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A photo of a Rock Partridge (Alectoris graeca)
Rock Partridge

Rock Partridge

Alectoris graeca

The Rock Partridge, known scientifically as Alectoris graeca, is a plump gamebird belonging to the pheasant family, Phasianidae. It exhibits a light brown back, a grey breast, and a buff belly. The face is white, adorned with a distinctive black gorget, and the flanks are streaked with rufous. Notably, it has red legs, adding a splash of color to its otherwise muted tones.

Identification Tips

When identifying the Rock Partridge, look for its white face contrasted with a black gorget, which sets it apart from similar species. Its back is greyer compared to the Chukar Partridge, and it has a white, not yellowish, foreneck. The gorget is sharply defined, distinguishing it from the Red-legged Partridge. In flight, observe its rounded wings as it prefers to run but will take to the air for short distances if pressed.


The Rock Partridge favors dry, open, and often hilly terrains. It is a resident breeder, meaning it does not typically migrate and can be found in these areas year-round.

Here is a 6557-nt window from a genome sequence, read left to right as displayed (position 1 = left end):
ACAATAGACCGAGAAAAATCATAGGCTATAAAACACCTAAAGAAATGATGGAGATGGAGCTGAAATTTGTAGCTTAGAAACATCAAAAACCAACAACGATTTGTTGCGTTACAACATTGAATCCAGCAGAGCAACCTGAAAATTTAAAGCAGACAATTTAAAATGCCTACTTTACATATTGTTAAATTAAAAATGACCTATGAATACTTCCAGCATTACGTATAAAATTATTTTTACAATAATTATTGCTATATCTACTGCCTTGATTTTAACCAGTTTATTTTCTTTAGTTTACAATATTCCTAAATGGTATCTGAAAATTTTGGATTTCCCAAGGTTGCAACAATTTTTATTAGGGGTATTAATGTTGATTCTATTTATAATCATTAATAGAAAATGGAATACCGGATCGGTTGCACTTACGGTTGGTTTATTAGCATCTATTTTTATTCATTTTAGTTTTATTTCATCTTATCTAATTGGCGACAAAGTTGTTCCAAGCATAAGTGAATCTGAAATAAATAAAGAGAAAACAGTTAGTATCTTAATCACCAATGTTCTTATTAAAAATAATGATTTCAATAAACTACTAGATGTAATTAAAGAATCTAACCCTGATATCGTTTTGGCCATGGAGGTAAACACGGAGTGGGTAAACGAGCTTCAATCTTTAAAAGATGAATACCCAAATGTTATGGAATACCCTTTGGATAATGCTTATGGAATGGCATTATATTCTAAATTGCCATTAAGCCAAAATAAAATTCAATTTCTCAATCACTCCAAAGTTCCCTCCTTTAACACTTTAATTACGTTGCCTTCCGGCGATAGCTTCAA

This species is native to southern Europe, with its range extending from Serbia and Albania to Greece and Bulgaria. It is also found in the Alps from France to western Croatia and has an isolated population in Sicily.


The Rock Partridge is known for its preference to run rather than fly when disturbed. However, it is capable of flying short distances if necessary. It is a ground-dwelling bird that nests in a simple ground scrape.

Song & Calls

The vocal repertoire of the Rock Partridge includes a distinctive and noisy "ga-ga-ga-ga-chakera-chakera-chakera."


During the breeding season, the Rock Partridge lays a clutch of 5–21 eggs in a scantily lined ground scrape, indicative of its ground-nesting habits.

Diet and Feeding

The diet of the Rock Partridge is varied, consisting of a wide range of seeds complemented by some insect food.

Conservation Status

The Rock Partridge is currently classified as Near Threatened due to habitat loss and over-hunting. While many populations remain stable, the Sicilian population is of particular concern and warrants close monitoring.


The Rock Partridge is closely related to the Chukar, Przevalski's, and Philby's Partridges, forming a superspecies. It has four recognized subspecies: A. g. graeca, A. g. orlandoi, A. g. saxatilis, and A. g. whitakeri. The subspecies A. g. orlandoi is of doubtful validity and may derive from Albanian A. g. graeca. These birds likely became isolated in the Apennines during the last ice age and are evolving towards subspecies status.

Rock Partridge Sounds

Recorded by: © 
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